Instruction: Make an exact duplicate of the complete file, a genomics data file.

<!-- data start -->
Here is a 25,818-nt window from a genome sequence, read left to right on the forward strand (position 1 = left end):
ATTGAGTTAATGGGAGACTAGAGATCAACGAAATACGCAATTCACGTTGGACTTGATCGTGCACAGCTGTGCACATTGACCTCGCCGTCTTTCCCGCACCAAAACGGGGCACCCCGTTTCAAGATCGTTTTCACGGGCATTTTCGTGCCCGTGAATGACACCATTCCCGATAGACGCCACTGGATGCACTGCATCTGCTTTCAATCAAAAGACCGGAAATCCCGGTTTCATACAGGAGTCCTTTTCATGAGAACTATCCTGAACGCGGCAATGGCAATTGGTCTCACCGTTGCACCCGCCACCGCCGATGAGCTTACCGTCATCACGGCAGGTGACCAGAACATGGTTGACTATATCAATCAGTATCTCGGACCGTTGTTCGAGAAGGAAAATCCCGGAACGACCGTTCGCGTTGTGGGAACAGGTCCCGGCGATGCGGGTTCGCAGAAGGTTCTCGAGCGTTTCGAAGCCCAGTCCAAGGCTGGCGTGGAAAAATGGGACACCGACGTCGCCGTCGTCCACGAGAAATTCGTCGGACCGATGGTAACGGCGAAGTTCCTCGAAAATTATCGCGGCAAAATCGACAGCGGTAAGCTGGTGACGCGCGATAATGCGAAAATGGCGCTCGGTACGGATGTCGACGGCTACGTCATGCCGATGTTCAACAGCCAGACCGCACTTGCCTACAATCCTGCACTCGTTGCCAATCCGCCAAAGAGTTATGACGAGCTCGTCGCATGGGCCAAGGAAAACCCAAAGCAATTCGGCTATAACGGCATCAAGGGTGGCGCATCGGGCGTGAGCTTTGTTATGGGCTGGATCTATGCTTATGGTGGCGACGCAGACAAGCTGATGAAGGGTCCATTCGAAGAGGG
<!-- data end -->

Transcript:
Here is a 25,818-nt window from a genome sequence, read left to right on the forward strand (position 1 = left end):
ATTGAGTTAATGGGAGACTAGAGATCAACGAAATACGCAATTCACGTTGGACTTGATCGTGCACAGCTGTGCACATTGACCTCGCCGTCTTTCCCGCACCAAAACGGGGCACCCCGTTTCAAGATCGTTTTCACGGGCATTTTCGTGCCCGTGAATGACACCATTCCCGATAGACGCCACTGGATGCACTGCATCTGCTTTCAATCAAAAGACCGGAAATCCCGGTTTCATACAGGAGTCCTTTTCATGAGAACTATCCTGAACGCGGCAATGGCAATTGGTCTCACCGTTGCACCCGCCACCGCCGATGAGCTTACCGTCATCACGGCAGGTGACCAGAACATGGTTGACTATATCAATCAGTATCTCGGACCGTTGTTCGAGAAGGAAAATCCCGGAACGACCGTTCGCGTTGTGGGAACAGGTCCCGGCGATGCGGGTTCGCAGAAGGTTCTCGAGCGTTTCGAAGCCCAGTCCAAGGCTGGCGTGGAAAAATGGGACACCGACGTCGCCGTCGTCCACGAGAAATTCGTCGGACCGATGGTAACGGCGAAGTTCCTCGAAAATTATCGCGGCAAAATCGACAGCGGTAAGCTGGTGACGCGCGATAATGCGAAAATGGCGCTCGGTACGGATGTCGACGGCTACGTCATGCCGATGTTCAACAGCCAGACCGCACTTGCCTACAATCCTGCACTCGTTGCCAATCCGCCAAAGAGTTATGACGAGCTCGTCGCATGGGCCAAGGAAAACCCAAAGCAATTCGGCTATAACGGCATCAAGGGTGGCGCATCGGGCGTGAGCTTTGTTATGGGCTGGATCTATGCTTATGGTGGCGACGCAGACAAGCTGATGAAGGGTCCATTCGAAGAGGG